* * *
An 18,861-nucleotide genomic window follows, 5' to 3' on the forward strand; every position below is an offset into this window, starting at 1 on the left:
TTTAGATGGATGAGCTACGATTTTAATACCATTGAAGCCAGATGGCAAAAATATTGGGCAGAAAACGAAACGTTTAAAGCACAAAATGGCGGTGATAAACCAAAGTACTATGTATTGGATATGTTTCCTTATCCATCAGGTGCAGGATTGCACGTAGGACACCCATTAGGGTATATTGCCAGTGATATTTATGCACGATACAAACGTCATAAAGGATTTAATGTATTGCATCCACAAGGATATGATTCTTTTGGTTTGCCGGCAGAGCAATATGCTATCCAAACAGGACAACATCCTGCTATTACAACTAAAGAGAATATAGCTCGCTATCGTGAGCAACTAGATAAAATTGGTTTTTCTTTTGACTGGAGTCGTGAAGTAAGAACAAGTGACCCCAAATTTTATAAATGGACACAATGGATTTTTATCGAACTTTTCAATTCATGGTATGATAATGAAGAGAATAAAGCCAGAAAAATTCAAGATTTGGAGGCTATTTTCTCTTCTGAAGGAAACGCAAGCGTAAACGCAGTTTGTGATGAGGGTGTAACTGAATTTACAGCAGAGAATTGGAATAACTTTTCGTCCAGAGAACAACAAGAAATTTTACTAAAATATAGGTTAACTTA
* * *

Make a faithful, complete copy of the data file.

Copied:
An 18,861-nucleotide genomic window follows, 5' to 3' on the forward strand; every position below is an offset into this window, starting at 1 on the left:
TTTAGATGGATGAGCTACGATTTTAATACCATTGAAGCCAGATGGCAAAAATATTGGGCAGAAAACGAAACGTTTAAAGCACAAAATGGCGGTGATAAACCAAAGTACTATGTATTGGATATGTTTCCTTATCCATCAGGTGCAGGATTGCACGTAGGACACCCATTAGGGTATATTGCCAGTGATATTTATGCACGATACAAACGTCATAAAGGATTTAATGTATTGCATCCACAAGGATATGATTCTTTTGGTTTGCCGGCAGAGCAATATGCTATCCAAACAGGACAACATCCTGCTATTACAACTAAAGAGAATATAGCTCGCTATCGTGAGCAACTAGATAAAATTGGTTTTTCTTTTGACTGGAGTCGTGAAGTAAGAACAAGTGACCCCAAATTTTATAAATGGACACAATGGATTTTTATCGAACTTTTCAATTCATGGTATGATAATGAAGAGAATAAAGCCAGAAAAATTCAAGATTTGGAGGCTATTTTCTCTTCTGAAGGAAACGCAAGCGTAAACGCAGTTTGTGATGAGGGTGTAACTGAATTTACAGCAGAGAATTGGAATAACTTTTCGTCCAGAGAACAACAAGAAATTTTACTAAAATATAGGTTAACTTA